Annals of Indian Academy of Neurology
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ORIGINAL ARTICLE
Year : 2012  |  Volume : 15  |  Issue : 1  |  Page : 19-22

Low cholesterol as a risk factor for primary intracerebral hemorrhage: A case-control study


1 Department of Neurology, Malabar Institute of Medical Sciences, Calicut, Kerala, India
2 Department of Medicine, Malabar Institute of Medical Sciences, Calicut, Kerala, India

Correspondence Address:
Ashraf V Valappil
Department of Neurology, Malabar Institute of Medical Sciences, Govindapuram PO, Calicut - 673 016, Kerala
India
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Source of Support: None, Conflict of Interest: None


DOI: 10.4103/0972-2327.93270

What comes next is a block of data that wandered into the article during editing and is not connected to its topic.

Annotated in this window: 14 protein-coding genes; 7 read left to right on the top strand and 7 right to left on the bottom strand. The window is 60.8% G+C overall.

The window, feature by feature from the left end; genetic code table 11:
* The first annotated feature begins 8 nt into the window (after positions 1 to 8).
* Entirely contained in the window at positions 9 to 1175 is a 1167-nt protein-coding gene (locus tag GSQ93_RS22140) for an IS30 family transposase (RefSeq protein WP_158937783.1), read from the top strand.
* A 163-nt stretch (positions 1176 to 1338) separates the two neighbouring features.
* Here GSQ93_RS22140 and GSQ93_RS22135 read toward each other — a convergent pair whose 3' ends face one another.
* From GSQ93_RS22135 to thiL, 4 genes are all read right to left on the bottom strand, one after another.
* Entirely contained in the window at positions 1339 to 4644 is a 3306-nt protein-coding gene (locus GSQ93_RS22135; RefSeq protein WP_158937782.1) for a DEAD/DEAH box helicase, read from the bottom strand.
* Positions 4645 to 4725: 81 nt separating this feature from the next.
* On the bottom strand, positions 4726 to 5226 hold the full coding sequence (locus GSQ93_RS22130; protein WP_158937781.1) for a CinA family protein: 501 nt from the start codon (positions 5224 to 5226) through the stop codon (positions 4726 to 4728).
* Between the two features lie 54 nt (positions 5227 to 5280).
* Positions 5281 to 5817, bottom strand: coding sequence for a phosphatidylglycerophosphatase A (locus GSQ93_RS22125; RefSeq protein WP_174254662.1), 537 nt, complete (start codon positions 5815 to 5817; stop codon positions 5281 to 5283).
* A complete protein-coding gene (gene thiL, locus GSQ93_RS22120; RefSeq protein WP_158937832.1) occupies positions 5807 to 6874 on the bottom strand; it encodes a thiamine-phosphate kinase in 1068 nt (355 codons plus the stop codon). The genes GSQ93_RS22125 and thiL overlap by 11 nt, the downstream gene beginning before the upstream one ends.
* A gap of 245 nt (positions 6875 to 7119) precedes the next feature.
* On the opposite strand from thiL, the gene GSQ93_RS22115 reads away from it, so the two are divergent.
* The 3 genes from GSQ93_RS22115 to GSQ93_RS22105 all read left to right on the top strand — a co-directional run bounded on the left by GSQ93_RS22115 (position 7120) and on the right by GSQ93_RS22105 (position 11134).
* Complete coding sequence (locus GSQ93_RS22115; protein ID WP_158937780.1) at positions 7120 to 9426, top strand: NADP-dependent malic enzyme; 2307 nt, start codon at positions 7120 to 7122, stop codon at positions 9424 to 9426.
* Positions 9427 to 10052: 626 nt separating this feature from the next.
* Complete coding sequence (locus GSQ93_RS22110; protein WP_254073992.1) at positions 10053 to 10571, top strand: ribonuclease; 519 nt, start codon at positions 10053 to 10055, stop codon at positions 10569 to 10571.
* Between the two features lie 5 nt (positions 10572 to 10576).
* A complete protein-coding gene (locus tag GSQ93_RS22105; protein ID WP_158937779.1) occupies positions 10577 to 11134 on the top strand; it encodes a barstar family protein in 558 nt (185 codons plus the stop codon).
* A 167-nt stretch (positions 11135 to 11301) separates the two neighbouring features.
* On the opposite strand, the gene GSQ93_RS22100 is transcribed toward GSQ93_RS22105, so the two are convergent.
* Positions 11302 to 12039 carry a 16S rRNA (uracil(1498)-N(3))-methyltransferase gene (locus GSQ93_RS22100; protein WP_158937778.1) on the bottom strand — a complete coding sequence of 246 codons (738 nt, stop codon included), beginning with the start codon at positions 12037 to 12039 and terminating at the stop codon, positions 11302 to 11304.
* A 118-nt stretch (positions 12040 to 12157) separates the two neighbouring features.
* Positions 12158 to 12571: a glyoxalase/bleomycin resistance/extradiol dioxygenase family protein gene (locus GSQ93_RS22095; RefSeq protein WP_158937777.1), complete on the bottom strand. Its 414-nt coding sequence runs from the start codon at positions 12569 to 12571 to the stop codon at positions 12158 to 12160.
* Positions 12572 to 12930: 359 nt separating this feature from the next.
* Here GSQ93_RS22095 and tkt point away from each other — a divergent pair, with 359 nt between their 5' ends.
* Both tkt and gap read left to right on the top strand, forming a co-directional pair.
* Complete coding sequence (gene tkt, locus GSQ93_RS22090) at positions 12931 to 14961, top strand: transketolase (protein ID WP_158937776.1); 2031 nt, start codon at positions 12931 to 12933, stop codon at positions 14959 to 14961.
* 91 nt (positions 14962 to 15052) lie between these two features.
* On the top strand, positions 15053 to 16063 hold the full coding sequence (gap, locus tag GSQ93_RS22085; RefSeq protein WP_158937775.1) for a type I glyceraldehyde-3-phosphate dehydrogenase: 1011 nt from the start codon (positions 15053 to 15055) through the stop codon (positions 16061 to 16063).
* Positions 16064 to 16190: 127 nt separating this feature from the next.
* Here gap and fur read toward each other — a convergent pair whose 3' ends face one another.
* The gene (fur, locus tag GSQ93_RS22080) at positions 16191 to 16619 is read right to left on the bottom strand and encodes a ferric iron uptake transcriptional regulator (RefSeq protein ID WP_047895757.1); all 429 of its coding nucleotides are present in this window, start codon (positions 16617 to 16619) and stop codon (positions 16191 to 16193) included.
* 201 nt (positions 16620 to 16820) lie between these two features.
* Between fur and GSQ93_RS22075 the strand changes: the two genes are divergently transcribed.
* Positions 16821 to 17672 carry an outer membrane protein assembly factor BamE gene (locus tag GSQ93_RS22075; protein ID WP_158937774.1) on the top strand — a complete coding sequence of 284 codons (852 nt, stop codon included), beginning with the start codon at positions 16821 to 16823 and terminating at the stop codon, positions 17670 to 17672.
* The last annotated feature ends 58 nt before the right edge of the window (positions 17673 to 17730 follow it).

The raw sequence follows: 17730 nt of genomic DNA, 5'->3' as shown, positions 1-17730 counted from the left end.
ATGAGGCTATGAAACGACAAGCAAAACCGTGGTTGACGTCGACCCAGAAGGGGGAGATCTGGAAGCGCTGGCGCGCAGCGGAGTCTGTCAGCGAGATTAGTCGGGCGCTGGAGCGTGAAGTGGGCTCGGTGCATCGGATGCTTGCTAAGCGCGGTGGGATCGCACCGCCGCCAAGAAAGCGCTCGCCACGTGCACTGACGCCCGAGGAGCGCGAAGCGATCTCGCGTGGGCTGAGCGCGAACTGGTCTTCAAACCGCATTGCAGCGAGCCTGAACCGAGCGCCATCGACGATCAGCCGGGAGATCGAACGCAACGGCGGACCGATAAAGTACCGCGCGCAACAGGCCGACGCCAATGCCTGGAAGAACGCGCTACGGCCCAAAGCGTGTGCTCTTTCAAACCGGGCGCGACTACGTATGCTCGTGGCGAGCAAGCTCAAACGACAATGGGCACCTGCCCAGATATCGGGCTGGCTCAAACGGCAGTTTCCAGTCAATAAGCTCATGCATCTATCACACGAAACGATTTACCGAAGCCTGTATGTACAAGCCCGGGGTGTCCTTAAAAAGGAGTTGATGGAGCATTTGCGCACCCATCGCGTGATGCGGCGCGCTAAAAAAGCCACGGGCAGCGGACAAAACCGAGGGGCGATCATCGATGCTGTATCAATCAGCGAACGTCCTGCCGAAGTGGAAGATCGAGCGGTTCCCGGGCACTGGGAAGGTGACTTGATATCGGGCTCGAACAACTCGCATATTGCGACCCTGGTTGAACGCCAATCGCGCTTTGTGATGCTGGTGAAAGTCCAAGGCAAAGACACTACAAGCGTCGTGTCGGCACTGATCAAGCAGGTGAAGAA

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Introduction: An inverse association between serum cholesterol and the risk of hemorrhagic stroke has been noted in epidemiological studies. We performed a case-control study to assess the relationship between primary intracerebral hemorrhage (ICH) and low serum cholesterol. Materials and Methods: Prospectively recruited fully evaluated patients with ICH were compared with a control group based in a primary care practice, i.e. age- and sex-matched individuals attending the routine preventive health check-up. Low cholesterol was defined by the sex-specific lowest quintile of the population. Results: The proportion of ICH patients with low cholesterol was significantly higher than the controls (68% vs. 43%). Mean total cholesterol was also signficantly low in ICH patients compared with controls (177 mg/dL vs. 200 mg/dl; P-value = 0.0006). Low-density lipoprotein cholesterol (LDL-c) and triglycerides were also significantly low in ICH patients compared with controls. Mean LDL-C in the ICH patient group was 114 mg/dL, whereas it was 128.5 mg/dL in the control group (P-value = 0.016). There was no significant difference in the high-density lipoprotein (HDL) levels in both groups. In a subgroup analysis, both men and women in the ICH group had a significantly low mean cholesterol compared with the control group. Although lower mean cholesterol was seen in both young and older individuals in the ICH group than in controls, the difference was significant only in the older group (age >45 years). In multivariate analysis, presence of low cholesterol remained a significant predictor of hemorrhage. The odds ratio of low cholesterol in the hemorrhage cases was 2.75 (95% CI = 1.44-5.49) unadjusted and 2.15 (1.13-4.70) adjusted for age and hypertension. Conclusions: This study confirms an increased risk of primary ICH associated with low cholesterol both in men and women, especially in older individuals.


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